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Wronski determinant

The determinant of a system of vector-functions of dimension ,

(1)

of the type

The Wronskian of a system of scalar functions

(2)

which have derivatives up to order (inclusive) is the determinant

(3)

The concept was first introduced by J. Wronski [1].

If the vector-functions (1) are linearly dependent on a set , then

If the scalar functions (2) are linearly dependent on a set , then

The converse theorems are usually not true: Identical vanishing of a Wronskian on some set is not a sufficient condition for linear dependence of functions on this set.

Let the vector-functions (1) be the solutions of a linear homogeneous -th order system , , with an -dimensional matrix that is continuous on an interval . If these solutions constitute a fundamental system, then

If the Wronskian of these solutions is equal to zero in at least one point of , it is identically equal to zero on , and the functions (1) are linearly dependent. The Liouville formula

where is the trace of the matrix , is applicable.

Let the functions (2) be the solutions of a linear homogeneous -th order equation

with continuous coefficients on the interval . If these solutions constitute a fundamental system, then

If the Wronskian of these solutions is zero in at least one point of , it is identically equal to zero on , and the functions (2) are linearly dependent. The Liouville formula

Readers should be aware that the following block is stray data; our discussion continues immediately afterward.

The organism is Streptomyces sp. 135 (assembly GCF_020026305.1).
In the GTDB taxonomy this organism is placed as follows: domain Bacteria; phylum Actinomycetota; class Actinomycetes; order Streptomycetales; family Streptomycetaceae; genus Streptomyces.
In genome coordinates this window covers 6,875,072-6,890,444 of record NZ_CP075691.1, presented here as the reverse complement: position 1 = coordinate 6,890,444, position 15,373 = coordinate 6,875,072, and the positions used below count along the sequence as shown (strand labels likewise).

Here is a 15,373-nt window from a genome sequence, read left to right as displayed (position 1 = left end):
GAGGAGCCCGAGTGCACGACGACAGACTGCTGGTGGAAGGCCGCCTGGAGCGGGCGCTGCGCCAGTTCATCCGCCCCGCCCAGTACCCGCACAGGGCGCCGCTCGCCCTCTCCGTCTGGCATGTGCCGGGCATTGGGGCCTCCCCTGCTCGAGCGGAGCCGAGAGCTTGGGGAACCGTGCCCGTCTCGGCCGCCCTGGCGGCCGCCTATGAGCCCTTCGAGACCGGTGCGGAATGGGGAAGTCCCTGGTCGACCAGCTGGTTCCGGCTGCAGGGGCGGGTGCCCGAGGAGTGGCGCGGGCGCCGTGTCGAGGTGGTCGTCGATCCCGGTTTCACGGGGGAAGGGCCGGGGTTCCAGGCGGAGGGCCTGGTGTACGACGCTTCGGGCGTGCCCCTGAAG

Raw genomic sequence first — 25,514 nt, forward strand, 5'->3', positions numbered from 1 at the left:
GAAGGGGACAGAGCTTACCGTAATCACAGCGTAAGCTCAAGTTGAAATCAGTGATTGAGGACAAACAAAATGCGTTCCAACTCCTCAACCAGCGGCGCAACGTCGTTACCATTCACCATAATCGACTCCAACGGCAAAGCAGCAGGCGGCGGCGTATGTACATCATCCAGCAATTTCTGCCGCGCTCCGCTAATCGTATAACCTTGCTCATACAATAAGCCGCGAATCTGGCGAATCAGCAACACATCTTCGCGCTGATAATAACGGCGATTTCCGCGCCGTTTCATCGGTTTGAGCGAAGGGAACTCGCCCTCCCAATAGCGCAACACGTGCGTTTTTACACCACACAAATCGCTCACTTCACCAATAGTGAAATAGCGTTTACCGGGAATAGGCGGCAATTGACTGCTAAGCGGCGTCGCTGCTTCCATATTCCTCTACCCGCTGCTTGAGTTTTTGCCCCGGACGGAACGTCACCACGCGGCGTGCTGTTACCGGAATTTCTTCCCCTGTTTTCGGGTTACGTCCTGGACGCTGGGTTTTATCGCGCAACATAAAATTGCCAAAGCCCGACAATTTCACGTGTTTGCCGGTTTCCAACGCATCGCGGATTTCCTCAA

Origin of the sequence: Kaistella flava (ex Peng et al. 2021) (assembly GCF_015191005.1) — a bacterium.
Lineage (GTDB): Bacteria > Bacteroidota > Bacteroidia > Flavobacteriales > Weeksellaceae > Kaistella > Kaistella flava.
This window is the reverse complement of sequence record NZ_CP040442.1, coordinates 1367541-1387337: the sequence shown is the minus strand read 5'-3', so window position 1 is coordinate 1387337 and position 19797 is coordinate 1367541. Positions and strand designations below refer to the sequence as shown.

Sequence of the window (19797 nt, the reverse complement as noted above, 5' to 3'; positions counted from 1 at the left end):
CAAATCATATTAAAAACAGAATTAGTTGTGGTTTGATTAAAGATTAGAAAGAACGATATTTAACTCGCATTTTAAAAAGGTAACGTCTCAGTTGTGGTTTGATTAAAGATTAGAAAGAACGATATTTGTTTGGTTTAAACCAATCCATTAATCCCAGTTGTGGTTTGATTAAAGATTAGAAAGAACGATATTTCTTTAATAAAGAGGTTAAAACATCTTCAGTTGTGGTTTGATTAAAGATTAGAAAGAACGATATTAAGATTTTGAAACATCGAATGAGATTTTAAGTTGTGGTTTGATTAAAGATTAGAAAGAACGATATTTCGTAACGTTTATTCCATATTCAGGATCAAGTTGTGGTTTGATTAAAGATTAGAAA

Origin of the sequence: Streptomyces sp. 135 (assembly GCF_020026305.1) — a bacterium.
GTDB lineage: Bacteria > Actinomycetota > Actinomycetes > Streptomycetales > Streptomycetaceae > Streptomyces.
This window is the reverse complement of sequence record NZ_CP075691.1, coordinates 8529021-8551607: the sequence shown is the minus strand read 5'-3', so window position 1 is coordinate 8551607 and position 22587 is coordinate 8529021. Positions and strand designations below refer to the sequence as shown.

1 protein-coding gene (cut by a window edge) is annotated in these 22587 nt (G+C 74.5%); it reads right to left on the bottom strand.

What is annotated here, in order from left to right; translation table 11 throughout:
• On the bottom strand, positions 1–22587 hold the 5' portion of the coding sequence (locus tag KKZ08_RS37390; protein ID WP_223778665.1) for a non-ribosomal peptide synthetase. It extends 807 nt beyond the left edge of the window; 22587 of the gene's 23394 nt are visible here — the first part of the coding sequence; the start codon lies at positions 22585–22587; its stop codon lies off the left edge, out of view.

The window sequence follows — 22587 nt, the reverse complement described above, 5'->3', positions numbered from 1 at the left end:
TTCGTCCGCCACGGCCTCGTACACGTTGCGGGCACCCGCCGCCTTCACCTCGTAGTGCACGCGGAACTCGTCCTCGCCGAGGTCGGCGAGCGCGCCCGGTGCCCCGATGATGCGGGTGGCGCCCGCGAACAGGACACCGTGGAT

applies.

References

[1] J. Hoene-Wronski, "Réfutation de la théorie des fonctions analytiques de Lagrange" , Paris (1812)
[2] L.S. Pontryagin, "Ordinary differential equations" , Addison-Wesley (1962) (Translated from Russian)


Comments

An example of functions (2) that are not linearly dependent but with vanishing Wronskian was given by G. Peano, [a3].

A sub-Wronskian of order for is obtained by taking the Wronskian of a subset of size of . Two theorems giving sufficient conditions for linear dependence in terms of Wronskians are as follows. 1) Let , analytic and , then the are linearly dependent, [a4], [a5]. 2) Let , , but at no point of the interval of definition of do all sub-Wronskians of order vanish simultaneously, then is linearly dependent, [a3].

For more information and results concerning functions of several variables, cf. [a6], [a7].

References

[a1] T.M. Apostol, "Mathematical analysis" , Addison-Wesley (1974)
[a2] P. Hartman, "Ordinary differential equations" , Birkhäuser (1982)
[a3] G. Peano, "Sur le déterminant Wronskian" Mathesis , 9 (1989) pp. 75–76
[a4] M. Böcher, "Certain cases in which the vanishing of the Wronskian is a sufficient condition for linear dependence" Trans. Amer. Math. Soc. , 2 (1901) pp. 139–149
[a5] D.R. Curtis, "The vanishing of the Wronskian and the problem of linear dependence" Math. Ann. , 65 (1908) pp. 282–298
[a6] K. Wolsson, "A condition equivalent to linear dependence for functions with vanishing Wronskian" Linear Alg. Appl. , 116 (1989) pp. 1–8
[a7] K. Wolsson, "Linear dependence of a function set of variables with vanishing generalized Wronskians" Linear Alg. Appl. , 117 (1989) pp. 73–80
How to Cite This Entry:
Wronskian. N.Kh. Rozov (originator), Encyclopedia of Mathematics. URL: http://www.encyclopediaofmath.org/index.php?title=Wronskian&oldid=17717
This text originally appeared in Encyclopedia of Mathematics - ISBN 1402006098